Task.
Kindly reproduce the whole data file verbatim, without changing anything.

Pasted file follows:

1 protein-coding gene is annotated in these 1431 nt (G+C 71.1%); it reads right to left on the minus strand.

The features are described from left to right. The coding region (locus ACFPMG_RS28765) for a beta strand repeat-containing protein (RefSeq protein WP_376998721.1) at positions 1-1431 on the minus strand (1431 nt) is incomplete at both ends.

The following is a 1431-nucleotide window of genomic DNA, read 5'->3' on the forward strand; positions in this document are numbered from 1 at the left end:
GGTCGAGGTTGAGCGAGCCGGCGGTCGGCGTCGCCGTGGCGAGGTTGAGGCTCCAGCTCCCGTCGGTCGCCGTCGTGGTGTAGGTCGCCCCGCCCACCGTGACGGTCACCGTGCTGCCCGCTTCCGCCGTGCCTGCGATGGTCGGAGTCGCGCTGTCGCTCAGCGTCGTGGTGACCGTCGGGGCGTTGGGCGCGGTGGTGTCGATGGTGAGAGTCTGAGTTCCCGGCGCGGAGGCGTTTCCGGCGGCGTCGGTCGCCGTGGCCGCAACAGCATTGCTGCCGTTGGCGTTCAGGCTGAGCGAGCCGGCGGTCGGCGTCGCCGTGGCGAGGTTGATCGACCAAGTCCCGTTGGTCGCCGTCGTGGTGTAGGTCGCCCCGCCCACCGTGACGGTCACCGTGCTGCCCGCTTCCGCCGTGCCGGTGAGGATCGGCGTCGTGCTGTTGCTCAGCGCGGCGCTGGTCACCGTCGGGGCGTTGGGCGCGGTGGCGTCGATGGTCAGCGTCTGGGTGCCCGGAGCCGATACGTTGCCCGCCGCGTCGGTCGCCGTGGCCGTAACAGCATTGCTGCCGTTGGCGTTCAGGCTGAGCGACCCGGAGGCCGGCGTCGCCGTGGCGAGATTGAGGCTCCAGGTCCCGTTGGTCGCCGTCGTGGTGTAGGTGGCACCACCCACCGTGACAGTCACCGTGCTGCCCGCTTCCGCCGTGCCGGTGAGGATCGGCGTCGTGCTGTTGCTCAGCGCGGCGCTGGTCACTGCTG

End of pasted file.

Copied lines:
1 protein-coding gene is annotated in these 1431 nt (G+C 71.1%); it reads right to left on the minus strand.

The features are described from left to right. The coding region (locus ACFPMG_RS28765) for a beta strand repeat-containing protein (RefSeq protein WP_376998721.1) at positions 1-1431 on the minus strand (1431 nt) is incomplete at both ends.

The following is a 1431-nucleotide window of genomic DNA, read 5'->3' on the forward strand; positions in this document are numbered from 1 at the left end:
GGTCGAGGTTGAGCGAGCCGGCGGTCGGCGTCGCCGTGGCGAGGTTGAGGCTCCAGCTCCCGTCGGTCGCCGTCGTGGTGTAGGTCGCCCCGCCCACCGTGACGGTCACCGTGCTGCCCGCTTCCGCCGTGCCTGCGATGGTCGGAGTCGCGCTGTCGCTCAGCGTCGTGGTGACCGTCGGGGCGTTGGGCGCGGTGGTGTCGATGGTGAGAGTCTGAGTTCCCGGCGCGGAGGCGTTTCCGGCGGCGTCGGTCGCCGTGGCCGCAACAGCATTGCTGCCGTTGGCGTTCAGGCTGAGCGAGCCGGCGGTCGGCGTCGCCGTGGCGAGGTTGATCGACCAAGTCCCGTTGGTCGCCGTCGTGGTGTAGGTCGCCCCGCCCACCGTGACGGTCACCGTGCTGCCCGCTTCCGCCGTGCCGGTGAGGATCGGCGTCGTGCTGTTGCTCAGCGCGGCGCTGGTCACCGTCGGGGCGTTGGGCGCGGTGGCGTCGATGGTCAGCGTCTGGGTGCCCGGAGCCGATACGTTGCCCGCCGCGTCGGTCGCCGTGGCCGTAACAGCATTGCTGCCGTTGGCGTTCAGGCTGAGCGACCCGGAGGCCGGCGTCGCCGTGGCGAGATTGAGGCTCCAGGTCCCGTTGGTCGCCGTCGTGGTGTAGGTGGCACCACCCACCGTGACAGTCACCGTGCTGCCCGCTTCCGCCGTGCCGGTGAGGATCGGCGTCGTGCTGTTGCTCAGCGCGGCGCTGGTCACTGCTG